Cheapskate's Guide to the Finer Things in Life
Corpse flower watchers: Take a break tonight with a corpse of a different kind
Attention, all you diehard corpse flower fans standing vigil at the Houston Museum of Natural Science. I’ve got a great way for you to take a quick break this evening while you’re waiting for that terrible tease, Lois, to fully bloom. (You wish.)
Nearby, at the Museum of Fine Arts, Houston, a visiting professor will deliver a free lecture that, eerily, relates to the topic of death, which is so central to the attraction of the living corpse-plant that can’t get her bloomin’act in gear.
If you’d like to hear about the hidden significance of certain Egyptian objects in the MFAH collection — including the coffin of a deceased bird “saint” from the time of Cleopatra’s dynasty, and the elaborate mummy case of Pedi-Osiris, which “incorporates spells persisting for over two millennia” — well, come on down.
The MFAH promo explains that Egyptian art often served a symbolic or magical function: “Although magic was mainly used to protect or heal, the ancient Egyptians also used magic for the ritual cursing or the conquest of enemies.” Ooooh. . . I’m SO there tonight.
This month’s “Artful Thursday” lecture is enticingly titled, “The Magic of Egyptian Art: Artistic and Religious Features of the Egyptian Collection at the MFAH.” It sounds quite promising, especially given the fact that it will be delivered by someone whose credentials indicate he knows what he’s talking about.
That would be Dr. Robert Ritner, whose lengthy academic credit line is: “Professor of Egyptology at The Oriental Institute, the Department of Near Eastern Languages and Civilizations, Program on the Ancient Mediterranean World in the Department of Classics, and in the College, The University of Chicago.” Whew! I’m hoping to have the opportunity to meet Dr. Ritner and find out how all that fits on his business card. While I’m not sure how that works, I can tell you, based on my own academic background, that this prof’s title definitely signifies a good thing.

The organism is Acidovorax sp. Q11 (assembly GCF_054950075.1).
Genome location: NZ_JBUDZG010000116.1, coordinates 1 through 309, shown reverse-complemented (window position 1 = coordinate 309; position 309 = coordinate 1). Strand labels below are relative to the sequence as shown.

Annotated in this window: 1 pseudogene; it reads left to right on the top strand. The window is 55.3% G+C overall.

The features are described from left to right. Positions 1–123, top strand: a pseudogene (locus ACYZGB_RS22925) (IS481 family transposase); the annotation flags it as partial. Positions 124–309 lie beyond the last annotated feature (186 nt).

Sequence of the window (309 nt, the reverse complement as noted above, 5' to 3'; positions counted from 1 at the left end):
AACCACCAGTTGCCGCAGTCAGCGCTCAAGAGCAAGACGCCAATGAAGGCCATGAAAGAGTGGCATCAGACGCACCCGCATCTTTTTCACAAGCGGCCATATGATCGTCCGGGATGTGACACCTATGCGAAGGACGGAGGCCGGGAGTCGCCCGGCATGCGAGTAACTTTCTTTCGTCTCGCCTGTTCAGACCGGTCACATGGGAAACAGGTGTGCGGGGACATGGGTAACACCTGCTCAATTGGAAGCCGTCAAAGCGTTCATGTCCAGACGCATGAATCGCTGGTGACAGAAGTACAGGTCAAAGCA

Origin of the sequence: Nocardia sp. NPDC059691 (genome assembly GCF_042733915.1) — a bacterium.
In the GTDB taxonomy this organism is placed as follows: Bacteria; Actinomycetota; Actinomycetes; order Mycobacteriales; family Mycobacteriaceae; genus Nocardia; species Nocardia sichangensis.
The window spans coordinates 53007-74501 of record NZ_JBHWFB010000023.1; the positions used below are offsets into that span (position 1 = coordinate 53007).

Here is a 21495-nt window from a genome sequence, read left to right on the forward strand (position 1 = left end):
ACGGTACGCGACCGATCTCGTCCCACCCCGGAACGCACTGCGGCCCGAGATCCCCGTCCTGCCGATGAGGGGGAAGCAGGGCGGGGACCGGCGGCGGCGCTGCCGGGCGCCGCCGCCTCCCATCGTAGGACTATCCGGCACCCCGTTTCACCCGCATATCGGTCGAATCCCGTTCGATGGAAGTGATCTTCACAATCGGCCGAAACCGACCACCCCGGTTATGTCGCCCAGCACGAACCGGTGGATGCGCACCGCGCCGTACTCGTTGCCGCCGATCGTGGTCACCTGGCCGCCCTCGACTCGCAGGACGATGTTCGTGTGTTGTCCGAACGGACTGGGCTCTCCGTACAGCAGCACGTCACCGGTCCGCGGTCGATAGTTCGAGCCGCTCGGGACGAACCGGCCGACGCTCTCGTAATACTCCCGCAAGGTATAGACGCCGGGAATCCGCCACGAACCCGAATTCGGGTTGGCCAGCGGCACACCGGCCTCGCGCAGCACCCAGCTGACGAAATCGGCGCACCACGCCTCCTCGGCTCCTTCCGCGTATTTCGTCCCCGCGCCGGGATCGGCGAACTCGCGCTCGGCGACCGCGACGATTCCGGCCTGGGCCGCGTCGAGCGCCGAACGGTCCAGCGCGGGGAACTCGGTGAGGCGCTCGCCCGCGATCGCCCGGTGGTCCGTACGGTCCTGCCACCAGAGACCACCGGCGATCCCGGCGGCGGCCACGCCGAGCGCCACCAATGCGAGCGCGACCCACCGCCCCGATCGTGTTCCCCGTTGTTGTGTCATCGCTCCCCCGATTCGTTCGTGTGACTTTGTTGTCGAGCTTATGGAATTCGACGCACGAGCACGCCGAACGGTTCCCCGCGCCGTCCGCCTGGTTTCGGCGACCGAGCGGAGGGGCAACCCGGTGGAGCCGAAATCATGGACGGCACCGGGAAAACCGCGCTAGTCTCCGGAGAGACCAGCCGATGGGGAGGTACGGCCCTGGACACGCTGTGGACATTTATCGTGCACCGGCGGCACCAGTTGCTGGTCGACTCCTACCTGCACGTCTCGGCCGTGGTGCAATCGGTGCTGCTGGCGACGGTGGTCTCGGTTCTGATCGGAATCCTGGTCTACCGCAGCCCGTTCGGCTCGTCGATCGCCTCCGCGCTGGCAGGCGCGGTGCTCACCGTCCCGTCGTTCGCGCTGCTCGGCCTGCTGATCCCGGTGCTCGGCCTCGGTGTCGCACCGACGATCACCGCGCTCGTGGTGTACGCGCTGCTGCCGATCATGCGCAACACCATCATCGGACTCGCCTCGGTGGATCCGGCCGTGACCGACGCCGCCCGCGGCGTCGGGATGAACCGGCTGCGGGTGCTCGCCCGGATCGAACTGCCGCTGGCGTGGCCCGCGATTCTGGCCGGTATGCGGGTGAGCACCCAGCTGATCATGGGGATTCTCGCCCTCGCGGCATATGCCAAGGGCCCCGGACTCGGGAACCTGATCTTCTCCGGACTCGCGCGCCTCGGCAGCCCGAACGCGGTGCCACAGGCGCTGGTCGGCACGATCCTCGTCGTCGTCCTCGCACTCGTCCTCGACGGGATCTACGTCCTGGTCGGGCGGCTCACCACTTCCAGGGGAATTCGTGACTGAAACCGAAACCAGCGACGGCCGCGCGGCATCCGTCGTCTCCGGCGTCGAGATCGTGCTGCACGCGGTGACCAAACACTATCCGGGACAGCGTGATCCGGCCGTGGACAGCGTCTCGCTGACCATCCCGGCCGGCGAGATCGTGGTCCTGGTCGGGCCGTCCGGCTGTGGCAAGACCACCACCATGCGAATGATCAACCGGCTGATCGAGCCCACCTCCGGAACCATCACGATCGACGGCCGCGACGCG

As exciting as all this sounds, it’s not going to be just a magic act. All you women showing solidarity with your slow-moving girlfriend Lois over at the HMNS, check this: Dr. Ritner’s also going to talk about MFAH funerary documents that demonstrate “the extraordinary independence of women in ancient Egypt.”
After the 6:30 p.m. lecture, there’ll be a pleasant reception, with refreshments (also free) provided by the Buffalo Speedway Starbucks. You can also register to win free giveaways from KUHF-FM and the MFAH.
All this takes place in a museum that is not only innately cool, but refrigerator-cool, as opposed to however all you people must be feeling in those crowds over at the HMNS, waiting for a sniff of rotting flesh. (Eeew.)
One thing: It’ll smell clean at the MFAH. Sorry.